As the electronics industry continues to respond to demand for more energy-efficient technologies, the supply chain has adapted its service model to support a broader range of customers. Amidst all the hype surrounding the Internet of Things (IoT), electronics distributors have begun aligning their linecards and human resources to support a subset of the IoT: a smart-building industry that is finally poised to accelerate.
The original equipment manufacturers in the building automation, HVAC and security markets are familiar customers to the distribution industry. But as these OEMs become part of an expanding smart-building ecosystem, distributors are calling on a different type of customer. “Having been in the solid state lighting business we realized the customer base we served was unique,” said Jamie Singerman, Corporate Vice President of Future Lighting Solutions. “These customers were transitioning from a traditional technology – electrical lighting — to a disruptive technology. That creates a need for a different level of support. Just as customers were looking at a new lighting source, they are now looking at the convergence of wireless, energy management and industrial control, which creates opportunities for distribution at the system level.”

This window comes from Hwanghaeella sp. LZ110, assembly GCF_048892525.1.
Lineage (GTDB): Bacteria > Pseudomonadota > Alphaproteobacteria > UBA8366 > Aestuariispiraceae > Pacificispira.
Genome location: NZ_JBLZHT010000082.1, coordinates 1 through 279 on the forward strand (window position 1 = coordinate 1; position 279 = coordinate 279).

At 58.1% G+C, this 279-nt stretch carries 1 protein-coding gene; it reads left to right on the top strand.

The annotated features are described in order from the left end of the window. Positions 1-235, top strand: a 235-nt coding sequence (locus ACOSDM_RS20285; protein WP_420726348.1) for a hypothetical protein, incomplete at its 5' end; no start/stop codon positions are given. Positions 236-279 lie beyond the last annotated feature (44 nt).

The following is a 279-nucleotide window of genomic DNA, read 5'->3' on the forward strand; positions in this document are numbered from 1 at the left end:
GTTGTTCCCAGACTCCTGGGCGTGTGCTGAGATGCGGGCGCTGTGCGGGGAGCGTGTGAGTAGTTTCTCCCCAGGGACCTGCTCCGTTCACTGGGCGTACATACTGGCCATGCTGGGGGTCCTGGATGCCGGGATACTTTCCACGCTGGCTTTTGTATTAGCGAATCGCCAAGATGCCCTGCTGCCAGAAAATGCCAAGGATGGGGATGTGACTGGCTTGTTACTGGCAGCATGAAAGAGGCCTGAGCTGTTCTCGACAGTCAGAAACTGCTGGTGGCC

“We have a number of component / solution based customers that are developing products and solutions to compete in the emerging smart home/construction LED lighting markets,” said Don Campbell, Director of Lighting Solutions for WPG Americas. “Architects and construction users are just part of an ecosystem of potential influencers and stakeholders that will determine how this transformation takes place. ”
After several years of slower-than-expected growth, smart building technology is ready to take off, according to market research firm IDC. Building owners and key decision makers are seeing the value of optimized facility management through the convergence of information technology and building automation. “We call it the Industrial Internet of Things (IIoT)” said Keith Kufahl, a TTI Inc. Industrial Market Manager. “We see the advances that LED has driven in regard to green [energy savings] and now the economies of scale [of smart devices] are becoming more apparent to companies in building, construction and related industries.” IDC forecasts that the smart building market will grow in excess of 22 percent through 2019, from $6.3 billion in 2014 to $17.4 billion in 2019.
Customer vs. ecosystem